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Saturday, March 30, 2024

Not flying the flag

Keir Starmer's attempt to rebrand the Labour Party as a more moderate form of the Conservatives has hit a snag, his members are revolting at the idea.

The Guardian reports that the Labour leader is facing discontent from Labour MPs over the dominant use of the union flag in election campaign material amid concern it may alienate ethnic minority voters and others.

They say that concerns were raised at recent meetings of the party’s black, Asian and minority ethnic (BAME) group at Westminster and also by London members of the parliamentary Labour party. There is also unhappiness among some activists who are reluctant to handle the material:

There was criticism from those at a meeting of MPs from ethnic minority backgrounds, including Starmer’s chief of staff, Sue Gray, and the chief whip, Alan Campbell, of freepost leaflets that were – as one MP put it – “plastered with union jacks”.

There is also increasing unhappiness about the lengthy delay to the investigation into Diane Abbott, who had the Labour whip removed almost a year ago, as well as discontent over the party’s progress on BAME representation.

Unease about the party’s use of the flag also came up at a meeting of London MPs that was attended by Morgan McSweeney, Labour’s director of campaigns, and Ellie Reeves, its deputy national campaign coordinator.

The union flag has taken on an increasingly prominent role under Starmer as he seeks to emphasise Labour’s “patriotic” credentials to assert that the party has changed from the Jeremy Corbyn era.

However, some Labour MPs have suggested that the prominence of red, white and blue still has negative connotations among ethnic minority communities targeted by the far right. They asked why material provided could not be more tailored to specific constituencies.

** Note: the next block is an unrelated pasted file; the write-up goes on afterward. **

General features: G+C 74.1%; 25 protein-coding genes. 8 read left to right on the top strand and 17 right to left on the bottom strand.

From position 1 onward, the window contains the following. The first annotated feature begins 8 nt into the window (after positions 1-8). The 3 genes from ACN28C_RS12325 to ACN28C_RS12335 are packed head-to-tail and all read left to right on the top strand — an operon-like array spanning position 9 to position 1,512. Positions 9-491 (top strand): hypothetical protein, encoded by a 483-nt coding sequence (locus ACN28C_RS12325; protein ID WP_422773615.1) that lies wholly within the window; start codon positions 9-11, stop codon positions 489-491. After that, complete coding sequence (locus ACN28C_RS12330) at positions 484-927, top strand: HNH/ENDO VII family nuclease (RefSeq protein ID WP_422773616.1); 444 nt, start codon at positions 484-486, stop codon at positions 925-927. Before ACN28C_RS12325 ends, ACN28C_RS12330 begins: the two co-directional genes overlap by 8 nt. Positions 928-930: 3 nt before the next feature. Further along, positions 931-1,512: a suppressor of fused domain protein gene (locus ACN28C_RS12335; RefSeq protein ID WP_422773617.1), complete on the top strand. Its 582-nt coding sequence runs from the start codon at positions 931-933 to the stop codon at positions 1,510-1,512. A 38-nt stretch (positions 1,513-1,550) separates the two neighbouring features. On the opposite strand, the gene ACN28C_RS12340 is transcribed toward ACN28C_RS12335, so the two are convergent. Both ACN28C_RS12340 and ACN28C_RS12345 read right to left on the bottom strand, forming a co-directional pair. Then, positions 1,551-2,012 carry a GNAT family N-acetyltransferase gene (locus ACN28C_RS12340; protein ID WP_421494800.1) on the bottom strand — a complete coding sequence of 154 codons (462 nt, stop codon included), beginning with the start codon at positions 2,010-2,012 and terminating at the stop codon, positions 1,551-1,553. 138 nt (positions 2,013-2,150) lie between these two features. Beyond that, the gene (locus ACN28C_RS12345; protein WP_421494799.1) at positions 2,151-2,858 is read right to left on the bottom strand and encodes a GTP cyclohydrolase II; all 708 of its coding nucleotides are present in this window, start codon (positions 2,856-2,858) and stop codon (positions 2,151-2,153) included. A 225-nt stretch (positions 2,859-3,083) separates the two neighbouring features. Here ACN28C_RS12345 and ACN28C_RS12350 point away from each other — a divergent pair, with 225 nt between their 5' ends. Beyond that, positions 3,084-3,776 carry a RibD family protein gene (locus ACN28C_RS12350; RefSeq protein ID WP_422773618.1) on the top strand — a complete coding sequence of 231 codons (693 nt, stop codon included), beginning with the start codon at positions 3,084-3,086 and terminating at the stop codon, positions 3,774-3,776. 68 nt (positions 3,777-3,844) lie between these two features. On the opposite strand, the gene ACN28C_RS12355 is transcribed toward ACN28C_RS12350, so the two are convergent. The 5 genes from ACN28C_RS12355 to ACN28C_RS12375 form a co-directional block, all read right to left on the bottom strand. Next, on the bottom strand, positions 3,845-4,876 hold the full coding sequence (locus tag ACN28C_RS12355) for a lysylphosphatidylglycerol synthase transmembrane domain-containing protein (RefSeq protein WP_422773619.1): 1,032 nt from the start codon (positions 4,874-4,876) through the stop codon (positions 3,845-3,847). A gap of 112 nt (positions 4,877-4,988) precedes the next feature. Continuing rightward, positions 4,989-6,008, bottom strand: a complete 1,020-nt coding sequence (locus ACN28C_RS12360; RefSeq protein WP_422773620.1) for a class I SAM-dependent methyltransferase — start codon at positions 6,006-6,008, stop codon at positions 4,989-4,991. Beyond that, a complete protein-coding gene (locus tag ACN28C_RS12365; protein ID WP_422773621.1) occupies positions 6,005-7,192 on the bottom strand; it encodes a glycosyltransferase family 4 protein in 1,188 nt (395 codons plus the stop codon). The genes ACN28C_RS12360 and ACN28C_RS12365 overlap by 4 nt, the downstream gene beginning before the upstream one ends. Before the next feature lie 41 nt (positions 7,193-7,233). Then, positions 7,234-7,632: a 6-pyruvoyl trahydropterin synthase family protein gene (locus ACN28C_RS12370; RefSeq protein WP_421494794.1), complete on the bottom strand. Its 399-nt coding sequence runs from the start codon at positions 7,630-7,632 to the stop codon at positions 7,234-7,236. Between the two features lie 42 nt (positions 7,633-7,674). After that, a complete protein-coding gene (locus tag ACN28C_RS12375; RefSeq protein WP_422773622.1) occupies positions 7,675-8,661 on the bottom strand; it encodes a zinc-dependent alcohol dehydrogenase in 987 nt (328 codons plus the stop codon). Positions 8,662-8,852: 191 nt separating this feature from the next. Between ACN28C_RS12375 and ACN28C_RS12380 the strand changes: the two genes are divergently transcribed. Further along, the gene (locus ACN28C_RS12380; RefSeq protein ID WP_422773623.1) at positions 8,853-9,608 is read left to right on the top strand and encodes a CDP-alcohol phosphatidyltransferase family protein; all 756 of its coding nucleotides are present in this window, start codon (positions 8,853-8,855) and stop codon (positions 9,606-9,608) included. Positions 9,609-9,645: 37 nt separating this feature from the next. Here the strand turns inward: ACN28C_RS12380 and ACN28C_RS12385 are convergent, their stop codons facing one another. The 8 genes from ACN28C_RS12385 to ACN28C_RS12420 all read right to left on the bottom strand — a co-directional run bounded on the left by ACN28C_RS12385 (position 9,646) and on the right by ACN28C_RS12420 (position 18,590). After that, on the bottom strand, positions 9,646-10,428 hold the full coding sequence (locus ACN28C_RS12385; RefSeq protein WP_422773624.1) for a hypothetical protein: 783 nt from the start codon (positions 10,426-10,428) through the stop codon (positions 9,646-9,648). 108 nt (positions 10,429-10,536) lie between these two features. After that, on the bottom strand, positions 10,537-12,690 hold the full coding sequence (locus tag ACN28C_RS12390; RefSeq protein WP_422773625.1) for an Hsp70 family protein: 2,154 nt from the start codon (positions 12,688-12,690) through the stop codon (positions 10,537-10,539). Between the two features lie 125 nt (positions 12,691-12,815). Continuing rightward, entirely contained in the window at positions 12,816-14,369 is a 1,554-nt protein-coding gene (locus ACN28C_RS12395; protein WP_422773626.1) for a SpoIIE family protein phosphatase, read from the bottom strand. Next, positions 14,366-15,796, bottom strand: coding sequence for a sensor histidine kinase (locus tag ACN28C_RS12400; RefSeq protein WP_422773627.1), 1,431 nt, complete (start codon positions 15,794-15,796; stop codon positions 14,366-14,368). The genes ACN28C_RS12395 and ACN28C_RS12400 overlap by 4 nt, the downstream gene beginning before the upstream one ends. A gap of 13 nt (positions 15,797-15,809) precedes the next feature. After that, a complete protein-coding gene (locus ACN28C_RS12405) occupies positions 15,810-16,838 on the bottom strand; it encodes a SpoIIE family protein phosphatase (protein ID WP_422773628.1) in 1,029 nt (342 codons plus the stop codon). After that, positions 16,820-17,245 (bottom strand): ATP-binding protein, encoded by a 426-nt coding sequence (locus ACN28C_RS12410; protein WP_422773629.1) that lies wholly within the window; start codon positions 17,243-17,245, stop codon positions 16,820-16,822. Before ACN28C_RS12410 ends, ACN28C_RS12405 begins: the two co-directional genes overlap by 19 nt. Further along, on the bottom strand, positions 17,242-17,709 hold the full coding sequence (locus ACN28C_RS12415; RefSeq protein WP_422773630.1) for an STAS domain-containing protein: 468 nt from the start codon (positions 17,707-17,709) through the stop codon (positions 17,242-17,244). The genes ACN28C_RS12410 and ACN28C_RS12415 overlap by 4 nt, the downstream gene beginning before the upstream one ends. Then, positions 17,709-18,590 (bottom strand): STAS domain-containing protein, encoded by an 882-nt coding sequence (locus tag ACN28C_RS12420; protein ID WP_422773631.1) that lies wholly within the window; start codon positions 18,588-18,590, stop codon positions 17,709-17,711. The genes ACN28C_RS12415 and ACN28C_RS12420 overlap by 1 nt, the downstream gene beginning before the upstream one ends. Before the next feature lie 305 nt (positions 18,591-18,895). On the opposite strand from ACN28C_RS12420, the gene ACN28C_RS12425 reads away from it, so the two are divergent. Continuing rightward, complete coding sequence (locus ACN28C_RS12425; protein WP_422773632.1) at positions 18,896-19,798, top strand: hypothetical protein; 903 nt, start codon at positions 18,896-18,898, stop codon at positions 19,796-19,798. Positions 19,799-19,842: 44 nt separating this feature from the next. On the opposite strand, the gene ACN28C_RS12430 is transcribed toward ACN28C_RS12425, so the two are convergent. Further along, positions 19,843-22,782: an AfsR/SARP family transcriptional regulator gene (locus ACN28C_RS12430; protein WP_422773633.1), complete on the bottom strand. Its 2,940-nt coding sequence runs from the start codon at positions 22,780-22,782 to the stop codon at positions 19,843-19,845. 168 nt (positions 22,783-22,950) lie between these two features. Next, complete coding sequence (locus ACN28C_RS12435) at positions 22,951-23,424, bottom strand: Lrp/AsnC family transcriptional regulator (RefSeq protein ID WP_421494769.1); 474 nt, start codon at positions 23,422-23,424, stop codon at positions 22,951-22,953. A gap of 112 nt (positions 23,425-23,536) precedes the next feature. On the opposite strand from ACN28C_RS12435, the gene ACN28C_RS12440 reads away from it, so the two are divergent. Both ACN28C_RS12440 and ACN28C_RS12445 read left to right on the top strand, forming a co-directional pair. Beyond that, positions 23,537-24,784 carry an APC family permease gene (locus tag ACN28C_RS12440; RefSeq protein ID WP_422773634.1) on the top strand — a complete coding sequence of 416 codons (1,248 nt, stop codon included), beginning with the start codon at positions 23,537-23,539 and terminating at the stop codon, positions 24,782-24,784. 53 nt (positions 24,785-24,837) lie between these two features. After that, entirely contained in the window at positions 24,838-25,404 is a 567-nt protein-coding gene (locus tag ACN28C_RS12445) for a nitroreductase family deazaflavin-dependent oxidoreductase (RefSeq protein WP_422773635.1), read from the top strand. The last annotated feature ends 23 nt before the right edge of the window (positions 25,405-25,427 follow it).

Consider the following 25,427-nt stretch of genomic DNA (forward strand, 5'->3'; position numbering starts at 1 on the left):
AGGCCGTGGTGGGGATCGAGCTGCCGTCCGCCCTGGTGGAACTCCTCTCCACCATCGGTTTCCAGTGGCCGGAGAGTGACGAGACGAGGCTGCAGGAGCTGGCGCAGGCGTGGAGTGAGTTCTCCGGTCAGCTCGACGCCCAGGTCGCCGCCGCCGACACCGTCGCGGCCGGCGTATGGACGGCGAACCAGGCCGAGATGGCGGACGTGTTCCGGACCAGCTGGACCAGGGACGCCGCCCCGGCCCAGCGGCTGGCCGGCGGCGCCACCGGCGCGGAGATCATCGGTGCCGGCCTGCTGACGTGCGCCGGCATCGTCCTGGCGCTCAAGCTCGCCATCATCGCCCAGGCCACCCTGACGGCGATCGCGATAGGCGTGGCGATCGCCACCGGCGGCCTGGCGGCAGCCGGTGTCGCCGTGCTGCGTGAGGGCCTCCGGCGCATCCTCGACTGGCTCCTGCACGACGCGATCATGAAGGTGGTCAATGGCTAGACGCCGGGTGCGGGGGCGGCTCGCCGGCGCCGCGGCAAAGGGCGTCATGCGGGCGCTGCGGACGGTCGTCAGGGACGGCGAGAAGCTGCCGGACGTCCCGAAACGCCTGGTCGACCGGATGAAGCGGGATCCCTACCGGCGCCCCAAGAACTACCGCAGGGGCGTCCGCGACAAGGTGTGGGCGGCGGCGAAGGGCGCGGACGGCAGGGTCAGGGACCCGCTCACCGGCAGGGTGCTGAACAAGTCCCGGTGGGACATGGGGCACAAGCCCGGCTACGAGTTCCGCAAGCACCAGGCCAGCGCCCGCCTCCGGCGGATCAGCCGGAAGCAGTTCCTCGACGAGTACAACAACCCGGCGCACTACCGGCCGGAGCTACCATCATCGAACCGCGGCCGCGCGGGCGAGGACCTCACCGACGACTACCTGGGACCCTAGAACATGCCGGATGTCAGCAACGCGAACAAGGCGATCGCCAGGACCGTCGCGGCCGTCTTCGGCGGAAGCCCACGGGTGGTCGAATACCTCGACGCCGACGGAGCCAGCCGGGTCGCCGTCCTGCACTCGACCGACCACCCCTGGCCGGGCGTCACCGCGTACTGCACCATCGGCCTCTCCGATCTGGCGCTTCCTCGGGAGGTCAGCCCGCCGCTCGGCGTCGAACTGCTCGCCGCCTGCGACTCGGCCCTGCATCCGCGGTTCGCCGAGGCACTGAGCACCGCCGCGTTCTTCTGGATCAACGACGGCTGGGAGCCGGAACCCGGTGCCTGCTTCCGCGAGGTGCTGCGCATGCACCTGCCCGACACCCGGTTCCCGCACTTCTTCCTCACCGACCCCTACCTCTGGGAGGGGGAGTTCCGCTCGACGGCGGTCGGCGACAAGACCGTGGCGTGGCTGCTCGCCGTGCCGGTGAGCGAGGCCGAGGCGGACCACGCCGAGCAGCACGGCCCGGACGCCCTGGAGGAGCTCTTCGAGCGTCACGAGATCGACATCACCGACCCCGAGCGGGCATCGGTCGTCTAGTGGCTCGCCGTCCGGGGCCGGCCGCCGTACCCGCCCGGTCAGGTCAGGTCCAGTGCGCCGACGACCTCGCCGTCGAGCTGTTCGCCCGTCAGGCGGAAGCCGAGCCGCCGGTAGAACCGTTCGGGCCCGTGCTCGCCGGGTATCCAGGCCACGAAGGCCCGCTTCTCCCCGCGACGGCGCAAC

One MP said: “We are all really proud of our country but this can be a complex issue for some communities and we have to navigate that more carefully.”

“For a lot of communities we are talking about colours that are associated with the National Front or another far-right group. Using the flag might be great for trying to reach those ‘hero voters’ but why can’t we have segmented branding,” they added, using a phrase Labour strategists coined for the slice of the electorate who swing directly from Tory to Labour and who tend to be more socially conservative and pro-Brexit.

“I can see how it would work in some places but it’s definitely detrimental in university towns, and in heavily BAME seats,” said another MP who attended one of the meetings and who added that “multiple colleagues” had told him of activists refusing to give out the leaflets.

“They just look like union jacks really, with a bit of red on the side. There’s not even a Labour rose. You don’t need to prove your patriotism by wrapping yourself in the union jack,” they added.

This doesn't augur well for the Tory-lite agenda Labour have planned for when they come into government.
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